QQQ -- Speaking of overvalued, the QQQ is trading at 23X earnings and likely for an even higher multiple if one includes companies with negative earnings or if profit margins revert to historical averages. With corporate profit margins at all time highs and with stocks at levels not seen since 2007, investors should be very carefull speculating on higher prices for equities given that rallies have not been sustainable once stimulus measures are withdrawn. The QQQ contains many undervalued or fairly valued stocks to be sure, but on average the index is riding high on a wave of Quantitative Easing and not on a wave of sustainable fundamentals. While I am not recommending shorting this fund outright, I do think that buying put options that are slightly in the money against an investor's long book could provide them with a good risk reward opportunity to make money in both up and down markets.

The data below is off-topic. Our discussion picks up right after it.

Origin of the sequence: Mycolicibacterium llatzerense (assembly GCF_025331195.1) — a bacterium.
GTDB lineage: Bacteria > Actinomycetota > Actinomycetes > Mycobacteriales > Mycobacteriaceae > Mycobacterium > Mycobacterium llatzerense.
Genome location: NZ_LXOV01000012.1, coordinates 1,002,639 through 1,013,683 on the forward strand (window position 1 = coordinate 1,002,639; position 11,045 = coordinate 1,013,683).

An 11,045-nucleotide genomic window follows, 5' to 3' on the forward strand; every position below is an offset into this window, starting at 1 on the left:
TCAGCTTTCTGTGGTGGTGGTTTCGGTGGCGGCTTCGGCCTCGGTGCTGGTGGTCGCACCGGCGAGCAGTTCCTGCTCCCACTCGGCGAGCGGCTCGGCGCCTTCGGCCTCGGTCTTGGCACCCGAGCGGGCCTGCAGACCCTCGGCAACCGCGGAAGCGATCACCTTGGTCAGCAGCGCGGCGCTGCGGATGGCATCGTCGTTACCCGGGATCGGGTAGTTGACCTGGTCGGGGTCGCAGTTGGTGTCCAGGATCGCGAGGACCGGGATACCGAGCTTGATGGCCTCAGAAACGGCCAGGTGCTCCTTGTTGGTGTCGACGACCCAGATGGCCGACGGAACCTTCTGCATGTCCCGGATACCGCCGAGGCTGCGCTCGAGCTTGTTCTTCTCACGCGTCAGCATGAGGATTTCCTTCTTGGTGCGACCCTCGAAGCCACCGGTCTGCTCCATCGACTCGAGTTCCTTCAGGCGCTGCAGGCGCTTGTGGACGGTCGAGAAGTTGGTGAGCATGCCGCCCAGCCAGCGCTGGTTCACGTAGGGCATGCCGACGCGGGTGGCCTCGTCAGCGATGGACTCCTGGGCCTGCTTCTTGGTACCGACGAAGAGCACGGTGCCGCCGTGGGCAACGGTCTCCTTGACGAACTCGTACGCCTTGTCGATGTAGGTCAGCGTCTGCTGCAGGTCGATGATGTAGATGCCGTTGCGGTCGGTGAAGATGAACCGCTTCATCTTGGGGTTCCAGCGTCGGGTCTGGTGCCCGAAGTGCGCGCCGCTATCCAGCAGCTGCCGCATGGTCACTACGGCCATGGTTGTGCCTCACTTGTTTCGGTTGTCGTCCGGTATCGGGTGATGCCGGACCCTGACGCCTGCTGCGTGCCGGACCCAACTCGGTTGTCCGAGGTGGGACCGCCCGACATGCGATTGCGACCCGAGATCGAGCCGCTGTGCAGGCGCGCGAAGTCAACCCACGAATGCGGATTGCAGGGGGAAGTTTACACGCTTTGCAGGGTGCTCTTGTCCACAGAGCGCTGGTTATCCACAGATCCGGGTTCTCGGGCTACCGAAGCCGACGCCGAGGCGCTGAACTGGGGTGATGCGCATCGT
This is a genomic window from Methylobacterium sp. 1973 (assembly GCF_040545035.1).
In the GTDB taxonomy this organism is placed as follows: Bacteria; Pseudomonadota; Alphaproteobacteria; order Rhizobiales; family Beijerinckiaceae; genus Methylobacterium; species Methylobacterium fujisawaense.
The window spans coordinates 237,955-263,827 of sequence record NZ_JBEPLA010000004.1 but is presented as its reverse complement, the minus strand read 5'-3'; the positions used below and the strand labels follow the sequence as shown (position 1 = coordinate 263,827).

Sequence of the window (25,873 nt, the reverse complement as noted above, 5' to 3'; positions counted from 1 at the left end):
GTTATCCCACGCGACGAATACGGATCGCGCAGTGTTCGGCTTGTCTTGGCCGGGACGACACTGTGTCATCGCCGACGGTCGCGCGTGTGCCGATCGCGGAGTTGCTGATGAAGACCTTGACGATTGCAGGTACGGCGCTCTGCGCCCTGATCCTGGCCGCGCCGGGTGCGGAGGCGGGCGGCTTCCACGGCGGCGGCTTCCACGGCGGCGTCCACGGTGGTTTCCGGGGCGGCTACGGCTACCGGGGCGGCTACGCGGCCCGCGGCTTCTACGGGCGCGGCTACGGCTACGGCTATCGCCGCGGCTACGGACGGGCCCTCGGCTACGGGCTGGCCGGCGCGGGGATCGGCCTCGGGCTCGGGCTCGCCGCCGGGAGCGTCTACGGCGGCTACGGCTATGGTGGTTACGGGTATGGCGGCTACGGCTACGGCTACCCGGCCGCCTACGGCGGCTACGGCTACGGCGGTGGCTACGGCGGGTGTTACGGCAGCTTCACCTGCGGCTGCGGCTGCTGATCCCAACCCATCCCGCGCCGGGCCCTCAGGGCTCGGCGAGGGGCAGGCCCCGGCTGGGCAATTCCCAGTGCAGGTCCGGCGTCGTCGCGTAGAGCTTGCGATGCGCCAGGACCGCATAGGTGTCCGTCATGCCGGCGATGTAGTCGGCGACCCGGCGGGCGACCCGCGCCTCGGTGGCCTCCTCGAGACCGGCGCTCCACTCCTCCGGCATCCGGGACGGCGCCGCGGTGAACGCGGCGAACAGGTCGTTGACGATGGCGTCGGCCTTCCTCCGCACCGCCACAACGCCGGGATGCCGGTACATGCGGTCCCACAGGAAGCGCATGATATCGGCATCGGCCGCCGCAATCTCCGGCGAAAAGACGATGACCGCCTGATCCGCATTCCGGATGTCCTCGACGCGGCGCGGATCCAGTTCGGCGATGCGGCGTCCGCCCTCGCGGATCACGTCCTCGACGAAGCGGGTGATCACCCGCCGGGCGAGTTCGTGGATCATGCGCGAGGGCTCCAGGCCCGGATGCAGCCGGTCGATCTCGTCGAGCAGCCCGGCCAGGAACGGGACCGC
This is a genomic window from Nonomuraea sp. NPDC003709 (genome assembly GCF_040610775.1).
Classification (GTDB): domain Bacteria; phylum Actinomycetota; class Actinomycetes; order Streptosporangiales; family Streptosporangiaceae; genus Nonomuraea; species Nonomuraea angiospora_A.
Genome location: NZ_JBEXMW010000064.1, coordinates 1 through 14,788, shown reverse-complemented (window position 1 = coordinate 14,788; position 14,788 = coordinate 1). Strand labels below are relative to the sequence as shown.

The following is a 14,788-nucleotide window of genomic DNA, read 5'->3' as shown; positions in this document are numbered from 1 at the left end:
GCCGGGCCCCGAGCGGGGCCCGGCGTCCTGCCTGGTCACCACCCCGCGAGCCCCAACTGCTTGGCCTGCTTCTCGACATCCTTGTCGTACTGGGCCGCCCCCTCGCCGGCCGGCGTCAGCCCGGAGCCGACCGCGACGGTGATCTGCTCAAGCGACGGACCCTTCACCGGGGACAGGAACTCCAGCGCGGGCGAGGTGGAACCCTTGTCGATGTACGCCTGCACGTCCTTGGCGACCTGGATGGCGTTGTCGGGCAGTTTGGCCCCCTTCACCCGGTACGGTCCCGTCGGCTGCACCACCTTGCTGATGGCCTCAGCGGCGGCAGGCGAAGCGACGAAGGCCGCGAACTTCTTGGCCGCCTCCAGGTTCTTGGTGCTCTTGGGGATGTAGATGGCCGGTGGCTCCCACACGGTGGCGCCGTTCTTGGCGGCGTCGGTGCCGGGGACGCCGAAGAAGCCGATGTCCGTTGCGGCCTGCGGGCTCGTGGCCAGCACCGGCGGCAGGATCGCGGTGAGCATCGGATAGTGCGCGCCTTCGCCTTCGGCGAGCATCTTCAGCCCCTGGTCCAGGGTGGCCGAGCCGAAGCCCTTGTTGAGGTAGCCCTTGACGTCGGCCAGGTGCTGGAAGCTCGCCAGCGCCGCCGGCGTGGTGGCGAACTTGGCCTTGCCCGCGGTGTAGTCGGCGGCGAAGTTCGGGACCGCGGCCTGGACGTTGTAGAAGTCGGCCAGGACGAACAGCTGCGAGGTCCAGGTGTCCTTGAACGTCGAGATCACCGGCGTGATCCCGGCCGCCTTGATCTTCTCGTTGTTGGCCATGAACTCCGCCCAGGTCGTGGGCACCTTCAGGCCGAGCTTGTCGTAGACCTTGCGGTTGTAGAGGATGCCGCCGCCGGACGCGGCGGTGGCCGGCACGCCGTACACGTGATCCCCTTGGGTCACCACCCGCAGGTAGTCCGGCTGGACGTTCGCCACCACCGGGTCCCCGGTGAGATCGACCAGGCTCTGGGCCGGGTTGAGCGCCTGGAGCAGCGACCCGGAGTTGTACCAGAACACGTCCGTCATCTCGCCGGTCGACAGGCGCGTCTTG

IWM -- Overvalued, overbought, and over-hyped are the three adjectives I would use to describe the never ending rally in the Russell 2000 and the stocks which make up this widely diversified index fund. To be sure, this fund contains many undervalued stocks and several good long term investments. However, the average stock in this fund is trading for 30X earnings and 3X book value, which are multiples historically associated with bubbles and market tops and not market bottoms. I would be very surprised to see this fund higher than $80 in two years, but I could always be wrong. Investors buying puts here have to be ready for turbulence and volatility, as "making it go up" is now a political and monetary policy agenda item that is made clear by the statements of Ben Bernanke. I hate to fight the Fed, but with stimulus leaving the market, I think betting on higher prices is quite risky and akin to casino gambling more than it is to a sound investment decision.